Songs Of The Day 1/30/2016: Dolly Mixture – “How Come You’re Such a Hit With the Boys, Jane” + “Never Mind Sundays” + “Grass Is Greener”

The dolly mixture is a candy assortment that's been popular in England for a long time. The primary component of the mixture is a dual-colored combination of two fondants, either side-by-side in cube form or one wrapped around the other in cylindrical form. Texturally you could compare it to taffy and licorice, or maybe marzipan. The dolly mixture tosses those candies in with frosted gumdrops or jellies, or if you want to be heretical, Gummi Bears. The term "dolly mixture" is known to date back to at least the 1920's. The most logical etymological explanation is the candy's visual similarity to dahl, the Indian legume dish that commonly mixes beans, lentils and peas with chickpeas, spinach or any number of add-ins. The dolly mixture was a colorful, creamy and tasty antidote to the ashen pallor and industrial decrepitude of a British winter.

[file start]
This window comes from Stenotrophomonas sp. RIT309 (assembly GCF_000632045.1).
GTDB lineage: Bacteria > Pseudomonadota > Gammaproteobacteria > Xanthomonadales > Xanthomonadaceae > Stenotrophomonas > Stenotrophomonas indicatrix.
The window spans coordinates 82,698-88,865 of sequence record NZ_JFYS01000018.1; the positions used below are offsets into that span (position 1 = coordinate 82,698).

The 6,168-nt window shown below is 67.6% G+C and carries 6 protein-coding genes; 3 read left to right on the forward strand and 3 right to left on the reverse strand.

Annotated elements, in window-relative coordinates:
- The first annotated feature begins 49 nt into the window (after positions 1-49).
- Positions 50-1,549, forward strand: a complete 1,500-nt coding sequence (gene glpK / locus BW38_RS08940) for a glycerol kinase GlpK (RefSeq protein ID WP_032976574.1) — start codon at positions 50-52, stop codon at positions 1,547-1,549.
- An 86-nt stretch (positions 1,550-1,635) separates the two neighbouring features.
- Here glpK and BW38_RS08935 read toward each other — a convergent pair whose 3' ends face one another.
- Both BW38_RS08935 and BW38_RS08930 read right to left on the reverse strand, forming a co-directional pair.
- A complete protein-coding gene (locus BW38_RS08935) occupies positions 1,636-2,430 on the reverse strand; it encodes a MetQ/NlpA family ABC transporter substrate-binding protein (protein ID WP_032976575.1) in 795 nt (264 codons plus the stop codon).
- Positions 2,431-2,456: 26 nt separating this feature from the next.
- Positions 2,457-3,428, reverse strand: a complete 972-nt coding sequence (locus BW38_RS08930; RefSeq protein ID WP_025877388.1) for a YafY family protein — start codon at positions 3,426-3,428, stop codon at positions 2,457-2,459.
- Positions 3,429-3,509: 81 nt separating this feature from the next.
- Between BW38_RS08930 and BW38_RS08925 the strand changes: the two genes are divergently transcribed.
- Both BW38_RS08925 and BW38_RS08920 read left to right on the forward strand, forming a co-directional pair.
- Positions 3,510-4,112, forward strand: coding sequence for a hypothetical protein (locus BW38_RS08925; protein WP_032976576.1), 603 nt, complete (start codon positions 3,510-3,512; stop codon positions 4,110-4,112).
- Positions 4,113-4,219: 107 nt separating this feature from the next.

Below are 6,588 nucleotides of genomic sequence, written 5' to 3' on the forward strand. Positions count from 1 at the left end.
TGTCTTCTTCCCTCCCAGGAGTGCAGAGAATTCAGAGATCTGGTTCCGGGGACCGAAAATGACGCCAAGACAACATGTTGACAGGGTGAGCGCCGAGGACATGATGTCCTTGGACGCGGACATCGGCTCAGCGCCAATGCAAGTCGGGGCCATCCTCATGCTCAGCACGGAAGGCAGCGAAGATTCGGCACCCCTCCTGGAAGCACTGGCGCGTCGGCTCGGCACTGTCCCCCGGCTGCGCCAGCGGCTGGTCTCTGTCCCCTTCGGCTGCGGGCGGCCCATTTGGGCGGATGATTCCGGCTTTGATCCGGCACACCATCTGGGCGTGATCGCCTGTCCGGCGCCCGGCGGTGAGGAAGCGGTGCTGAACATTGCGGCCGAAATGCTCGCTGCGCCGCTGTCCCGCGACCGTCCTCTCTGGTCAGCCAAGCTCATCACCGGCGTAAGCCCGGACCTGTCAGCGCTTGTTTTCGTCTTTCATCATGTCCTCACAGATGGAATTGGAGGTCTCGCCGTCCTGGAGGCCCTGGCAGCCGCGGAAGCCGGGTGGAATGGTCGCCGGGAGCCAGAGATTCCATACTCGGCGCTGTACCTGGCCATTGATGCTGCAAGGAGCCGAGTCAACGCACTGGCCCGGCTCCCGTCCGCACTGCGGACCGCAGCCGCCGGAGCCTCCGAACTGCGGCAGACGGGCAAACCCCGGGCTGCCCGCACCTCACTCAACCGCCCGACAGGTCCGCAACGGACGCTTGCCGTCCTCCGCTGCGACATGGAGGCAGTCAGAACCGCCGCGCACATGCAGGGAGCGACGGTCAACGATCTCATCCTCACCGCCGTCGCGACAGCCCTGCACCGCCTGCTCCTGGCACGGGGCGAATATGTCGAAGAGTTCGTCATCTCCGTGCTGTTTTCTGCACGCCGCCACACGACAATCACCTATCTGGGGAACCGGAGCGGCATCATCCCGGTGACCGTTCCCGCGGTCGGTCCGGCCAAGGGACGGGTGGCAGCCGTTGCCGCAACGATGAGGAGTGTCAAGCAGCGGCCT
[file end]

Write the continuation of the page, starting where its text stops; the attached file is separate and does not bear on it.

Dolly Mixture was also a band from Cambridge, England: Debsey Wykes, Rachel Bor and Hester Smith. (I was just lamenting the demise of the name "Hester" the other day.) Even with all their great songs, and they've plenty, they probably achieved more fame as the backup singers for Captain Sensible's European hits "Happy Talk" and "Wot." I came upon their work last week when I was preparing Mixtape #17 (Feb. 20). They had a lot of things going on: throwbacks to 60's girl groups, moderately sped-up melodic post-punk, a sort of localized gait and texture that predates Belle & Sebastian. Today's songs all come from their self-released double album anthology Demonstration Tapes, which Wikipedia actually labels "Dolly's Double Nickels on the Dime." More correct than Sketches of Spain or The Wall, we suppose.
A typical dolly mixture.

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